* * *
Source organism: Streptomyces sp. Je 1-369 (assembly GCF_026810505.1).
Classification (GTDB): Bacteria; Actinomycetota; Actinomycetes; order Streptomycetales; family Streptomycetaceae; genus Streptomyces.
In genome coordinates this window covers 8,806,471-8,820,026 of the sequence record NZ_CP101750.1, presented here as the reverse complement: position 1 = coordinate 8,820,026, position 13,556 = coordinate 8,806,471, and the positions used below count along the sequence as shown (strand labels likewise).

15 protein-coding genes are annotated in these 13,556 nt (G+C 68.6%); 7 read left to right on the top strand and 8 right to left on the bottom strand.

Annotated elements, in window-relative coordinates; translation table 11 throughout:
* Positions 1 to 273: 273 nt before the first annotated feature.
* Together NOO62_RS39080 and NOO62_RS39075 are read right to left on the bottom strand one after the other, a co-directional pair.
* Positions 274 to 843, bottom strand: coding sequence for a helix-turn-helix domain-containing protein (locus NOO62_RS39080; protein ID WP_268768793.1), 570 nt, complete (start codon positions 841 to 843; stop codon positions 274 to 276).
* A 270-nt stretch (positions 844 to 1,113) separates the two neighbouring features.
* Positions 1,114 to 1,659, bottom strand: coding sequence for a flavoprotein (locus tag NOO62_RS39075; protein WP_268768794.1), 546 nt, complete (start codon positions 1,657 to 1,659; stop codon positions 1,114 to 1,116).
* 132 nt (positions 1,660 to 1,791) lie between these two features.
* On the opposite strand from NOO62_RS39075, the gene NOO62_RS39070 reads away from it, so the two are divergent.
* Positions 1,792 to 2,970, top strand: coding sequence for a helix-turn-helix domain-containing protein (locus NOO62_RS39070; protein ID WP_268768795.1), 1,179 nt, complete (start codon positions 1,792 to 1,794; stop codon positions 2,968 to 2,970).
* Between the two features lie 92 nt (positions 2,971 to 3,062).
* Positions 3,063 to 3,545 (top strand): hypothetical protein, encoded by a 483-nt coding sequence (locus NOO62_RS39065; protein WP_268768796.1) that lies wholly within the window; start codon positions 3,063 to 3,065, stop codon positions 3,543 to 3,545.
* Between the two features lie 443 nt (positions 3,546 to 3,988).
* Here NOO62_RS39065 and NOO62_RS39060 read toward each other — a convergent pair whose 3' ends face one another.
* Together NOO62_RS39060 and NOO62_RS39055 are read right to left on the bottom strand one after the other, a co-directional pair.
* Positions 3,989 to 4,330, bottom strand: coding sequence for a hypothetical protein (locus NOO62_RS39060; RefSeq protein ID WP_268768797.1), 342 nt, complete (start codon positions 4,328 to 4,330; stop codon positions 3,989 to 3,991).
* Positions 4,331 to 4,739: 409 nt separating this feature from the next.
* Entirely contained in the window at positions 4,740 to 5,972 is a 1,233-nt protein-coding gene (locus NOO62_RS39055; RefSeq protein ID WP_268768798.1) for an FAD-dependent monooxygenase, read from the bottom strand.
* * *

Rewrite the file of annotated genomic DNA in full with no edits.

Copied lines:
Source organism: Streptomyces sp. Je 1-369 (assembly GCF_026810505.1).
Classification (GTDB): Bacteria; Actinomycetota; Actinomycetes; order Streptomycetales; family Streptomycetaceae; genus Streptomyces.
In genome coordinates this window covers 8,806,471-8,820,026 of the sequence record NZ_CP101750.1, presented here as the reverse complement: position 1 = coordinate 8,820,026, position 13,556 = coordinate 8,806,471, and the positions used below count along the sequence as shown (strand labels likewise).

15 protein-coding genes are annotated in these 13,556 nt (G+C 68.6%); 7 read left to right on the top strand and 8 right to left on the bottom strand.

Annotated elements, in window-relative coordinates; translation table 11 throughout:
* Positions 1 to 273: 273 nt before the first annotated feature.
* Together NOO62_RS39080 and NOO62_RS39075 are read right to left on the bottom strand one after the other, a co-directional pair.
* Positions 274 to 843, bottom strand: coding sequence for a helix-turn-helix domain-containing protein (locus NOO62_RS39080; protein ID WP_268768793.1), 570 nt, complete (start codon positions 841 to 843; stop codon positions 274 to 276).
* A 270-nt stretch (positions 844 to 1,113) separates the two neighbouring features.
* Positions 1,114 to 1,659, bottom strand: coding sequence for a flavoprotein (locus tag NOO62_RS39075; protein WP_268768794.1), 546 nt, complete (start codon positions 1,657 to 1,659; stop codon positions 1,114 to 1,116).
* 132 nt (positions 1,660 to 1,791) lie between these two features.
* On the opposite strand from NOO62_RS39075, the gene NOO62_RS39070 reads away from it, so the two are divergent.
* Positions 1,792 to 2,970, top strand: coding sequence for a helix-turn-helix domain-containing protein (locus NOO62_RS39070; protein ID WP_268768795.1), 1,179 nt, complete (start codon positions 1,792 to 1,794; stop codon positions 2,968 to 2,970).
* Between the two features lie 92 nt (positions 2,971 to 3,062).
* Positions 3,063 to 3,545 (top strand): hypothetical protein, encoded by a 483-nt coding sequence (locus NOO62_RS39065; protein WP_268768796.1) that lies wholly within the window; start codon positions 3,063 to 3,065, stop codon positions 3,543 to 3,545.
* Between the two features lie 443 nt (positions 3,546 to 3,988).
* Here NOO62_RS39065 and NOO62_RS39060 read toward each other — a convergent pair whose 3' ends face one another.
* Together NOO62_RS39060 and NOO62_RS39055 are read right to left on the bottom strand one after the other, a co-directional pair.
* Positions 3,989 to 4,330, bottom strand: coding sequence for a hypothetical protein (locus NOO62_RS39060; RefSeq protein ID WP_268768797.1), 342 nt, complete (start codon positions 4,328 to 4,330; stop codon positions 3,989 to 3,991).
* Positions 4,331 to 4,739: 409 nt separating this feature from the next.
* Entirely contained in the window at positions 4,740 to 5,972 is a 1,233-nt protein-coding gene (locus NOO62_RS39055; RefSeq protein ID WP_268768798.1) for an FAD-dependent monooxygenase, read from the bottom strand.